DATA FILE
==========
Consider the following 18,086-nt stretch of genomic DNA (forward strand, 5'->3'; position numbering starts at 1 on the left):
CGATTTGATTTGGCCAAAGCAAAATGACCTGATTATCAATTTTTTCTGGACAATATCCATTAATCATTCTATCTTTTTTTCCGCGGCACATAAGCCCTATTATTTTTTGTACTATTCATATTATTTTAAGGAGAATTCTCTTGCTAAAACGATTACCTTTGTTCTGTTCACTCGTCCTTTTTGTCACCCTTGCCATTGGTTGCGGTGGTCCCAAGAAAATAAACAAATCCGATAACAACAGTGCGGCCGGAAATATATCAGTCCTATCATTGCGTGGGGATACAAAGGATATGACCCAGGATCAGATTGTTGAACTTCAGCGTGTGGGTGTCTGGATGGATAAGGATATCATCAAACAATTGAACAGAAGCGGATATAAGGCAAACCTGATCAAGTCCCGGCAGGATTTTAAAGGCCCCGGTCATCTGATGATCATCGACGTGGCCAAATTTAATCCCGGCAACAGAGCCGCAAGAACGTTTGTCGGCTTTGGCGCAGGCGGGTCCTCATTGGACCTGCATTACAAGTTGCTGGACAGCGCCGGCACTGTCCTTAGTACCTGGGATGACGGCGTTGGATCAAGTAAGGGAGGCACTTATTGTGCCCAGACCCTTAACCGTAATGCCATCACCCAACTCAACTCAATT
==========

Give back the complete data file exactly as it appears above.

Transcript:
Consider the following 18,086-nt stretch of genomic DNA (forward strand, 5'->3'; position numbering starts at 1 on the left):
CGATTTGATTTGGCCAAAGCAAAATGACCTGATTATCAATTTTTTCTGGACAATATCCATTAATCATTCTATCTTTTTTTCCGCGGCACATAAGCCCTATTATTTTTTGTACTATTCATATTATTTTAAGGAGAATTCTCTTGCTAAAACGATTACCTTTGTTCTGTTCACTCGTCCTTTTTGTCACCCTTGCCATTGGTTGCGGTGGTCCCAAGAAAATAAACAAATCCGATAACAACAGTGCGGCCGGAAATATATCAGTCCTATCATTGCGTGGGGATACAAAGGATATGACCCAGGATCAGATTGTTGAACTTCAGCGTGTGGGTGTCTGGATGGATAAGGATATCATCAAACAATTGAACAGAAGCGGATATAAGGCAAACCTGATCAAGTCCCGGCAGGATTTTAAAGGCCCCGGTCATCTGATGATCATCGACGTGGCCAAATTTAATCCCGGCAACAGAGCCGCAAGAACGTTTGTCGGCTTTGGCGCAGGCGGGTCCTCATTGGACCTGCATTACAAGTTGCTGGACAGCGCCGGCACTGTCCTTAGTACCTGGGATGACGGCGTTGGATCAAGTAAGGGAGGCACTTATTGTGCCCAGACCCTTAACCGTAATGCCATCACCCAACTCAACTCAATT